Written in a fortnight and often regarded as Strindberg's masterpiece, Miss Julie is shocking in subject-matter, revolutionary in technique, and was fiercely attacked on publication for immorality. Sweden, 1894. Midsummer night's celebrations are in full swing but the Count's daughter, the beautiful and imperious Miss Julie, feels trapped and alone. Downstairs in the servants' kitchen, handsome and rebellious footman Jean is feeling restless. When they meet a passion is ignited that soon spirals out of control. Strindberg's masterpiece caused a scandal when first produced - and has been hugely popular ever since - for its viscerally honest portrait of the class system and human sexuality. The conflict between sexual passion and social position is presented in Miss Julie with startling modernity. The play's premiere at Strindberg's experimental theatre in Denmark in 1889 was banned by the censor and its first public production three years later in Berlin aroused such protests that it was withdrawn after one performance. Miss Julie has since become one of Strindberg's most popular and frequently performed plays. This new version by highly-acclaimed playwright and translator David Eldridge is contemporary but faithful, and combines accessibility with fluency.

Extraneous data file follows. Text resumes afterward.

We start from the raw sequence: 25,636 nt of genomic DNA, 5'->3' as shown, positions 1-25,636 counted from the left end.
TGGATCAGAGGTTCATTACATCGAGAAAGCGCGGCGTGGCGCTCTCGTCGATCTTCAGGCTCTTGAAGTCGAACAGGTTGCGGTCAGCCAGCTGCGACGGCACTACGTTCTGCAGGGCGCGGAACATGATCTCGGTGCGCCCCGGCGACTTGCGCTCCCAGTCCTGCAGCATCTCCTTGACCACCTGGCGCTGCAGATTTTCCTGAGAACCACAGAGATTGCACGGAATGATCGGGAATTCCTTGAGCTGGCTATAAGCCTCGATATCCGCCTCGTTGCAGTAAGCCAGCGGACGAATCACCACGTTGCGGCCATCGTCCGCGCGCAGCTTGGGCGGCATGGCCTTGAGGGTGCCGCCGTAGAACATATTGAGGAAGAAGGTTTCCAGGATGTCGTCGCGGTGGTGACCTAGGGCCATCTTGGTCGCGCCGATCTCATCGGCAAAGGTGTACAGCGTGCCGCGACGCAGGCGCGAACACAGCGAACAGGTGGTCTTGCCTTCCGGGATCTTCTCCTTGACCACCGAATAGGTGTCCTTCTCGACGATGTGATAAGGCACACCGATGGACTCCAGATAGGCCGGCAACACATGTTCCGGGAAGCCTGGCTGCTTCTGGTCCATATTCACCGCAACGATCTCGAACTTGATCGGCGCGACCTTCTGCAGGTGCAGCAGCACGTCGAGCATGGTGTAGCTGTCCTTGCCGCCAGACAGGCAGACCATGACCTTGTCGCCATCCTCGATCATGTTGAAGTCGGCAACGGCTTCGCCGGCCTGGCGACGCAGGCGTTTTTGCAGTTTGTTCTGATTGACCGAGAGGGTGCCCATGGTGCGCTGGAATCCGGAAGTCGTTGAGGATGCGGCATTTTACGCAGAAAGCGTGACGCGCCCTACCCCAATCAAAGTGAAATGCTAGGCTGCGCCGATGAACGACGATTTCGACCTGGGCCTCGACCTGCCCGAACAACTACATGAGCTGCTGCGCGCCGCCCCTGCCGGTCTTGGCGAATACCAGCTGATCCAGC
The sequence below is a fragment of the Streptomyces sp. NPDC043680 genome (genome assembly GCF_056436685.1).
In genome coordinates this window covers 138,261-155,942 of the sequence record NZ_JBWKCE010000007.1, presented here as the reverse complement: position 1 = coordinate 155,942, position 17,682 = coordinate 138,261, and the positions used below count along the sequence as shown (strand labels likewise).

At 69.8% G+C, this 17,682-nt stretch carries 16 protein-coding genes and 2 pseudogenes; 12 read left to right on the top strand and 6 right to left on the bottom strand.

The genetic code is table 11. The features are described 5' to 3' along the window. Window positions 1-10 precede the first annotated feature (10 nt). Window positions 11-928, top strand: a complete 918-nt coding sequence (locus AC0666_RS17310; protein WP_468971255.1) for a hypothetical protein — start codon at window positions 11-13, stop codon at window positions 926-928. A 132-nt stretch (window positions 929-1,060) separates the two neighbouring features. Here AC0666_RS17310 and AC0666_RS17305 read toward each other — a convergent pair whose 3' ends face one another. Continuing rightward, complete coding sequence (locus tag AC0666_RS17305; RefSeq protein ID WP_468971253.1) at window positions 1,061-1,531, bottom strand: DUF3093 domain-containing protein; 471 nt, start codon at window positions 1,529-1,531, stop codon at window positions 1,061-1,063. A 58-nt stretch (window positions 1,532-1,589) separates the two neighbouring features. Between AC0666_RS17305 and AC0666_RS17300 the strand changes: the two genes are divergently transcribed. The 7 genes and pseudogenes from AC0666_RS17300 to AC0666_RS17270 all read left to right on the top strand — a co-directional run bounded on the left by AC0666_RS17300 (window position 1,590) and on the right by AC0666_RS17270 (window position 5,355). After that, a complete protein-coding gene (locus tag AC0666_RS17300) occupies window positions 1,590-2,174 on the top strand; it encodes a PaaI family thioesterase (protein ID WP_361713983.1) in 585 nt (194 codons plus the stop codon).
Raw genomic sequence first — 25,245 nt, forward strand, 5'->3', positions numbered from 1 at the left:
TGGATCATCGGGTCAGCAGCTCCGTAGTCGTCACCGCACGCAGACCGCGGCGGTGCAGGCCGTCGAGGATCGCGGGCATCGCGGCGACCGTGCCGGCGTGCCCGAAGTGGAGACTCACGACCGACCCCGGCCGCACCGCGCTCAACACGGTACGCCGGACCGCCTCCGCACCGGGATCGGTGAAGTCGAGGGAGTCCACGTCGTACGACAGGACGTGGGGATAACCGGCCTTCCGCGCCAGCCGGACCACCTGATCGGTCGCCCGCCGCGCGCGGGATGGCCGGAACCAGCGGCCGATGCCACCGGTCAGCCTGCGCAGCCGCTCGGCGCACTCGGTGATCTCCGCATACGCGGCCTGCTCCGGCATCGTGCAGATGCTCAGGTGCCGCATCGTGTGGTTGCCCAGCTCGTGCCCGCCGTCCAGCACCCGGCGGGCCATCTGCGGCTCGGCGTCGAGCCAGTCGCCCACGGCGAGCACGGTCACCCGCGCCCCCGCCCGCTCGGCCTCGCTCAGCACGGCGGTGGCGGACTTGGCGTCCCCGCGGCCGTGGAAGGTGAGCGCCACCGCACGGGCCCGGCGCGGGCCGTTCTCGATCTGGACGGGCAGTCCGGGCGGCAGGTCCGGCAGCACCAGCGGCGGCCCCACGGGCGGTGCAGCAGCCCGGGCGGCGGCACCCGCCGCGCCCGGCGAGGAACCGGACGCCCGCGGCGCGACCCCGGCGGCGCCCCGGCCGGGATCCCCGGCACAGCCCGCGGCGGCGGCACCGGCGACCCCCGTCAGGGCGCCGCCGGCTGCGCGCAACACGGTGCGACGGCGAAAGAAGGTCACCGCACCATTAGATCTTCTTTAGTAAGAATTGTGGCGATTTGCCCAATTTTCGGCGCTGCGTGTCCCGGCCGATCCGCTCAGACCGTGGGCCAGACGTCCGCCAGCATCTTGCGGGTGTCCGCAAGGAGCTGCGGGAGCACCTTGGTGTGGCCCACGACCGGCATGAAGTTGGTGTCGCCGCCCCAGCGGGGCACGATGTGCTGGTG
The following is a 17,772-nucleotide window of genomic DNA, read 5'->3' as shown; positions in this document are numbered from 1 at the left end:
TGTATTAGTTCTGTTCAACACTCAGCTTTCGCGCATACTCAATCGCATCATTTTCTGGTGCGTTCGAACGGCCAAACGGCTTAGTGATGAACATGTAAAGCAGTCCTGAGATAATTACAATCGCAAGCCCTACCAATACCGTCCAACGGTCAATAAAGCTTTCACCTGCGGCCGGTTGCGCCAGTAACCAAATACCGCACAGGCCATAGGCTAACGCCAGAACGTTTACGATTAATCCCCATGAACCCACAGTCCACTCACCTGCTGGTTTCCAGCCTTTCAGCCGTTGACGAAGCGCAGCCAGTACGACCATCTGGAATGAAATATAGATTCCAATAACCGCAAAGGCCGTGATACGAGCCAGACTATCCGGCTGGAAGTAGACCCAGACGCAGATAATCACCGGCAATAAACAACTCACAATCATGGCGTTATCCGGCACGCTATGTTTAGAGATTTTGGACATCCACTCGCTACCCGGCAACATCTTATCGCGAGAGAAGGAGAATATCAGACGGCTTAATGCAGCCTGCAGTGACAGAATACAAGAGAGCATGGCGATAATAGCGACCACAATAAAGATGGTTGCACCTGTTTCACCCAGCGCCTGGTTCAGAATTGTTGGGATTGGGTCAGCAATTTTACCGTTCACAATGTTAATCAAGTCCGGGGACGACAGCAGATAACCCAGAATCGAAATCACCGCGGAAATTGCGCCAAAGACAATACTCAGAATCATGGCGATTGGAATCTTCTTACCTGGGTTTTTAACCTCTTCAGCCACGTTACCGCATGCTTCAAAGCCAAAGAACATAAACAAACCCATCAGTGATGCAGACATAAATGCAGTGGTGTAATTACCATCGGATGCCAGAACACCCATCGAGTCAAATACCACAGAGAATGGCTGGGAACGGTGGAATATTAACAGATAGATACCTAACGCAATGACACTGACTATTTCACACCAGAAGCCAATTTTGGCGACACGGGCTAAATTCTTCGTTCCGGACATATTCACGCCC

About the Author
August Strindberg (1849-1912) was born in Stockholm and began writing plays in 1869. His first major play was Master Olof, written in 1872 but not performed for nine years. His other plays include The Father (1887), Miss Julie (1888), Creditors (1888), To Damascus, Parts I and II (1898), A Dream Play (1901) and The Ghost Sonata (1907). David Eldridge was born in Romford, Greater London. His full-length plays include Under the Blue Sky (Royal Court Theatre, 2000, awarded Best New Play in the West End in 2001); Festen (Almeida and Lyric Theatre, 2004); M.A.D. (Bush Theatre, 2004); Incomplete and Random Acts of Kindness (Royal Court Theatre, 2005); a new version of Ibsen's The Wild Duck (Donmar Warehouse, 2005); Market Boy (National Theatre, 2006); a new version of Ibsen's John Gabriel Borkman (Donmar Warehouse, 2007); a new version of Ibsen's The Lady from the Sea (Royal Exchange Theatre, 2010); The Knot of the Heart (Almeida, 2011) and In Basildon (Royal Court, 2012).
Book listings on our website do not always reflect the current availability of books on our store shelves. Check a book's in-store availability beneath the "add to cart" button. Or to be certain that a book you've found on our website is also here on our shelves, feel free to call us at 615-953-2243.